Internationally, violence against women and girls (VAWG) is considered a grave violation of human rights as well as a serious obstacle to the progress of countries in attaining national and international development goals. Accordingly, the elimination of VAWG is explicitly listed as a target of Sustainable Development Goal (SDG) 5 on gender equality and SDG 16 aims for a significant reduction of all forms of violence.
Moreover, SDG 17 calls for tackling global challenges, such as VAWG, through joint and inclusive multi-stakeholder partnerships engaging each sector such as public, private, social society and/ or academia.
Across Africa, combating VAWG has already been enshrined since a couple of years following the adoption of the Maputo Protocol. At regional level, the Southern African Development Community (SADC) adopted the SADC Protocol on Gender and Development in 2008 and revised it in line with the SDGs in 2016. Almost all SADC countries have adopted gender equality as part of their national development plans and/or have adopted corresponding independent policies and action plans, wherefore focus is now on their implementation.
In Southern Africa, gender-based violence (GBV), especially violence against women and girls (VAWG), is among the most severe and widespread human rights violations. VAWG undermines the social, political and economic participation of women and girls. The prevalence and acceptance of VAWG, particularly domestic violence by a male intimate partner, is very high in international comparison. Between half and two-thirds of all women state that they have experienced violence (physical, economic, sexual, emotional violence) at some point in their lives. Violence by a male intimate partner is the most common form of experienced violence by women.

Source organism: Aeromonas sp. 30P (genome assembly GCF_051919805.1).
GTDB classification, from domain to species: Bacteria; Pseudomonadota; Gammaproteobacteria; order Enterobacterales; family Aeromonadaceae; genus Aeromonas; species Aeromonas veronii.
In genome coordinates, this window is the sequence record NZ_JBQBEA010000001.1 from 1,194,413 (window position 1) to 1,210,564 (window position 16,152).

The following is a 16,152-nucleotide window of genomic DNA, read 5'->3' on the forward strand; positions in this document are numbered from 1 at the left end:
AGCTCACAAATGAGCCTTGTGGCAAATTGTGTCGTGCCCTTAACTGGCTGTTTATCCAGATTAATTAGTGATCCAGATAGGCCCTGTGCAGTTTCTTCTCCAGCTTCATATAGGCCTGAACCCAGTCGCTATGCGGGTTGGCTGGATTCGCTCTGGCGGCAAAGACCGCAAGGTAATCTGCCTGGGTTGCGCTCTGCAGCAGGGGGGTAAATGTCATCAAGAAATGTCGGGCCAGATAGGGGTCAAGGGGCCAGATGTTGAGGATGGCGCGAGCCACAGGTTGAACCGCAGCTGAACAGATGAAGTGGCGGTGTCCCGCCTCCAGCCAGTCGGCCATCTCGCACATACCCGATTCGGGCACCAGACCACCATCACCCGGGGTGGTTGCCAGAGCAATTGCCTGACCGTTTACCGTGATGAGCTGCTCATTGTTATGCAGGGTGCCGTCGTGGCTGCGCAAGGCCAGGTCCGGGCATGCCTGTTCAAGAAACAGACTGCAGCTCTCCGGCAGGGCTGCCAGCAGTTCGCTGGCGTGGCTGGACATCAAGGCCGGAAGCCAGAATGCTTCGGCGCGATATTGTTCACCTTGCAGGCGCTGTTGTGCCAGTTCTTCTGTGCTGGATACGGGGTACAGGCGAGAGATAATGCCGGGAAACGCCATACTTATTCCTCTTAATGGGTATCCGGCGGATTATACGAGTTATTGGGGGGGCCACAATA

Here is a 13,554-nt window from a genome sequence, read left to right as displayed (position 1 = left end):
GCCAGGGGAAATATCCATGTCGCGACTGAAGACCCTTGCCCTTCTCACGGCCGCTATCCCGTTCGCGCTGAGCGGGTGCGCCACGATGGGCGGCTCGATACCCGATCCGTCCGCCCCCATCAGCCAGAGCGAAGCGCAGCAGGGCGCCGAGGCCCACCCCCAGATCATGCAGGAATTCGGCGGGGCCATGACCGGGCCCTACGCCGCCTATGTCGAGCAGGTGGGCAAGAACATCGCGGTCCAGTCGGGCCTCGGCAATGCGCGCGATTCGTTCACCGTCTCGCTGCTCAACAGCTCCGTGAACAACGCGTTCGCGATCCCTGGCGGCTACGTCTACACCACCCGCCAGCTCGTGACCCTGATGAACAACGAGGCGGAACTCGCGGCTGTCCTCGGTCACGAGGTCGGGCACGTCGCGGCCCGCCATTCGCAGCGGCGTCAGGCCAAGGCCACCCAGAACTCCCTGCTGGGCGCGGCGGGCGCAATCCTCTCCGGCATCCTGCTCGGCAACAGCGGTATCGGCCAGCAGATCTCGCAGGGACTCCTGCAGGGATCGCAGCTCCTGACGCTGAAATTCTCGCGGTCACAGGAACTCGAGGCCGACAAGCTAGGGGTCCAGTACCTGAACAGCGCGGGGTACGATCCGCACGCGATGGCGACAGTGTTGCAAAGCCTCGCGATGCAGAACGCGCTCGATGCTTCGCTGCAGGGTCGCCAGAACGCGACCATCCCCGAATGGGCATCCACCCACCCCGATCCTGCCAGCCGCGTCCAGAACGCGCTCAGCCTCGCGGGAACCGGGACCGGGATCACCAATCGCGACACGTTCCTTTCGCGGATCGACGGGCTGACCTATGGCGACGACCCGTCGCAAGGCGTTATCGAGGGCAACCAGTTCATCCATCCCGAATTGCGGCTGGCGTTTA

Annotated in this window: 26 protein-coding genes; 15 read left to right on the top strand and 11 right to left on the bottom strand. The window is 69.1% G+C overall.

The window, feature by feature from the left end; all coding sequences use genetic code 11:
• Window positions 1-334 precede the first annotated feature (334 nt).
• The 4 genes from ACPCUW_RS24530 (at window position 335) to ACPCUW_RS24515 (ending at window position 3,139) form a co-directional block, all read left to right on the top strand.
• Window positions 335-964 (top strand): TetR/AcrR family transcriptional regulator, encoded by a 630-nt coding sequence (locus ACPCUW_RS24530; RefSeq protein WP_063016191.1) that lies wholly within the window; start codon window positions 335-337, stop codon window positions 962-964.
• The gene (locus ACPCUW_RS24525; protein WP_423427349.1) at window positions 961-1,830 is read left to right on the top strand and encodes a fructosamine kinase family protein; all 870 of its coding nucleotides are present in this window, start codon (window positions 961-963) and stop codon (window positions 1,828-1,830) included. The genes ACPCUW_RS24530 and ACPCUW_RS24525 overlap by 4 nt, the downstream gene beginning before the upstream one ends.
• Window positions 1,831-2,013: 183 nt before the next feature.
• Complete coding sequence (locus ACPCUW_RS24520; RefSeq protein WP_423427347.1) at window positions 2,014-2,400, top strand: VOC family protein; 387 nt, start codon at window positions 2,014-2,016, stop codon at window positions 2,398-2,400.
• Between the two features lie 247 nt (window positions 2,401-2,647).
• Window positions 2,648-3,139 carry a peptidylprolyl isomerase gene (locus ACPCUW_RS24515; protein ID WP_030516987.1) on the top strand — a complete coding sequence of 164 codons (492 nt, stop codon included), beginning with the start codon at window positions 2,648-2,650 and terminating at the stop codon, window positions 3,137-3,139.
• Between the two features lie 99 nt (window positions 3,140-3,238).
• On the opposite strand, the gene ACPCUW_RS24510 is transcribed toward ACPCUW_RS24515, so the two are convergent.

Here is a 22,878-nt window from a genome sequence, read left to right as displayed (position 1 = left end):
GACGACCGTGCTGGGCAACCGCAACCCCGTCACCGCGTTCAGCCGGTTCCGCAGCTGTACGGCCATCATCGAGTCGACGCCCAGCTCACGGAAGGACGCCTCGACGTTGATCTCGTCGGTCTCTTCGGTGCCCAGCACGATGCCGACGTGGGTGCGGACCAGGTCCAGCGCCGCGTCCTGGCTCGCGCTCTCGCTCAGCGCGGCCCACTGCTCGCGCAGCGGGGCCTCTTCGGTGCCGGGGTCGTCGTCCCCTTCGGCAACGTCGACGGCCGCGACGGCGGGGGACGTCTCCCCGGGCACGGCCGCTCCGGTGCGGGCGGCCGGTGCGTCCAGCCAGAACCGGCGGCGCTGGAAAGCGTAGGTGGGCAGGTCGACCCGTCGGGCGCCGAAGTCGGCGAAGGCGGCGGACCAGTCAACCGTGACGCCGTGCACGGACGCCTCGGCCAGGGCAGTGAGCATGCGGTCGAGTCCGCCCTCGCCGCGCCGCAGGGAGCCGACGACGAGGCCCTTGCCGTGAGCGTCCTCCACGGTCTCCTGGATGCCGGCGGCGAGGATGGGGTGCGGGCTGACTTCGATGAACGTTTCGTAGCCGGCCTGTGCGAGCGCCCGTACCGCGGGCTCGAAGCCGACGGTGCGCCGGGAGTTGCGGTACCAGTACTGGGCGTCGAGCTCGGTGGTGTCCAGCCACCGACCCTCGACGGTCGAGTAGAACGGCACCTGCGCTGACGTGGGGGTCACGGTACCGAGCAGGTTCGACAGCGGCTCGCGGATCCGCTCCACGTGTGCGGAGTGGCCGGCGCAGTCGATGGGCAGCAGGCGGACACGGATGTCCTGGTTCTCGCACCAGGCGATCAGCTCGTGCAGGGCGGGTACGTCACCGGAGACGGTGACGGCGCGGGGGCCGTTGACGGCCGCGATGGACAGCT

The Partnerships for the Prevention of Violence against Women and Girls in Southern Africa (PfP) implemented by the Deutsche Gesellschaft für internationale Zusammenarbeit (GIZ) GmbH on behalf of the German Federal Ministry for Economic Cooperation and Development (BMZ) and in close cooperation with its partners engages in countries in Southern Africa to bring about change and alter social norms and practices that instigate VAWG.
In Lesotho, South Africa, Zambia and Zimbabwe, innovative and sustainable means are at the core of the approach to foster primary prevention.
In order to spark transformative and long-term engagement, PfP’s very objective is to strengthen the cooperation between governmental, nongovernmental and private sector actors to come together in multi-stakeholder partnerships (MSPs) for implementing country-specific measures to prevent violence against women and girls. The MSPs will leverage financial and/ or technical contributions from governments, civil society organisations, private sector companies, the media and academia.
Doing so, PfP further supports capacity strengthening of governmental, non-governmental and private sector actors at national and/or sub-national level for the coordinated implementation of these measures, fosters regional exchange and research around lessons learnt and best practices.
The MSPs are operating as flagship projects in the countries and promote concrete, locally-adapted and innovative approaches aimed at preventing all forms of violence against women and girls. The collaborative mode of implementation enhances coordination and mutual understanding among stakeholders.
At regional level, the programme generates a research agenda around the topics of the flagships and promotes research uptake through regional learning about the experiences generated by the flagships as well as the research findings. The ultimate common goal of both approaches is to promote evidence-based programming and policy design on the prevention of VAWG in the Southern Africa region. To this effect, PfP works closely with the SADC Gender Unit and regional and international partners active in the VAWG prevention arena.